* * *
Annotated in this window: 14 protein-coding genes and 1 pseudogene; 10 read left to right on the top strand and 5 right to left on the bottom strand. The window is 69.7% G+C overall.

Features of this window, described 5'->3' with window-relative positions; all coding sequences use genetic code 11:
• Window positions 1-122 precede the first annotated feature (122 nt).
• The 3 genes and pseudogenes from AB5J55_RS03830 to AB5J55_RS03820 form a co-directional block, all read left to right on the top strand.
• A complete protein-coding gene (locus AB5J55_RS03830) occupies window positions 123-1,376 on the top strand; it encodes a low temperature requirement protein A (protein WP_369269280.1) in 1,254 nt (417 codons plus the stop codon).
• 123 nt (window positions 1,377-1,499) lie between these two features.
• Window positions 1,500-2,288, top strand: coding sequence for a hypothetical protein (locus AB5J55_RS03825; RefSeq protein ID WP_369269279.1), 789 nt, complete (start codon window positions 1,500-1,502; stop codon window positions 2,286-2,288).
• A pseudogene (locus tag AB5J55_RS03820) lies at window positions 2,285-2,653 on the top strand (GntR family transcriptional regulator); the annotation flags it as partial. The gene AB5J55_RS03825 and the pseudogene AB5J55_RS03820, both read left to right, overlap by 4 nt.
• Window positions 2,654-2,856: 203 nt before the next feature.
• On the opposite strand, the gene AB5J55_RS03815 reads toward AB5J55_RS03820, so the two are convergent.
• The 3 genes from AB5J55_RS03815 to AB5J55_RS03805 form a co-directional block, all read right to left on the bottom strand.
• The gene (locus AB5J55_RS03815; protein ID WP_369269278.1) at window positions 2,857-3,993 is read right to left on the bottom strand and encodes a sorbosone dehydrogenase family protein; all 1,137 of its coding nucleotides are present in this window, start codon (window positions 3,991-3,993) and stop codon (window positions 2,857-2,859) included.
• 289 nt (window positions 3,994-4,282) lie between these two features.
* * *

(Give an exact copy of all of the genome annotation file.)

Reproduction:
Annotated in this window: 14 protein-coding genes and 1 pseudogene; 10 read left to right on the top strand and 5 right to left on the bottom strand. The window is 69.7% G+C overall.

Features of this window, described 5'->3' with window-relative positions; all coding sequences use genetic code 11:
• Window positions 1-122 precede the first annotated feature (122 nt).
• The 3 genes and pseudogenes from AB5J55_RS03830 to AB5J55_RS03820 form a co-directional block, all read left to right on the top strand.
• A complete protein-coding gene (locus AB5J55_RS03830) occupies window positions 123-1,376 on the top strand; it encodes a low temperature requirement protein A (protein WP_369269280.1) in 1,254 nt (417 codons plus the stop codon).
• 123 nt (window positions 1,377-1,499) lie between these two features.
• Window positions 1,500-2,288, top strand: coding sequence for a hypothetical protein (locus AB5J55_RS03825; RefSeq protein ID WP_369269279.1), 789 nt, complete (start codon window positions 1,500-1,502; stop codon window positions 2,286-2,288).
• A pseudogene (locus tag AB5J55_RS03820) lies at window positions 2,285-2,653 on the top strand (GntR family transcriptional regulator); the annotation flags it as partial. The gene AB5J55_RS03825 and the pseudogene AB5J55_RS03820, both read left to right, overlap by 4 nt.
• Window positions 2,654-2,856: 203 nt before the next feature.
• On the opposite strand, the gene AB5J55_RS03815 reads toward AB5J55_RS03820, so the two are convergent.
• The 3 genes from AB5J55_RS03815 to AB5J55_RS03805 form a co-directional block, all read right to left on the bottom strand.
• The gene (locus AB5J55_RS03815; protein ID WP_369269278.1) at window positions 2,857-3,993 is read right to left on the bottom strand and encodes a sorbosone dehydrogenase family protein; all 1,137 of its coding nucleotides are present in this window, start codon (window positions 3,991-3,993) and stop codon (window positions 2,857-2,859) included.
• 289 nt (window positions 3,994-4,282) lie between these two features.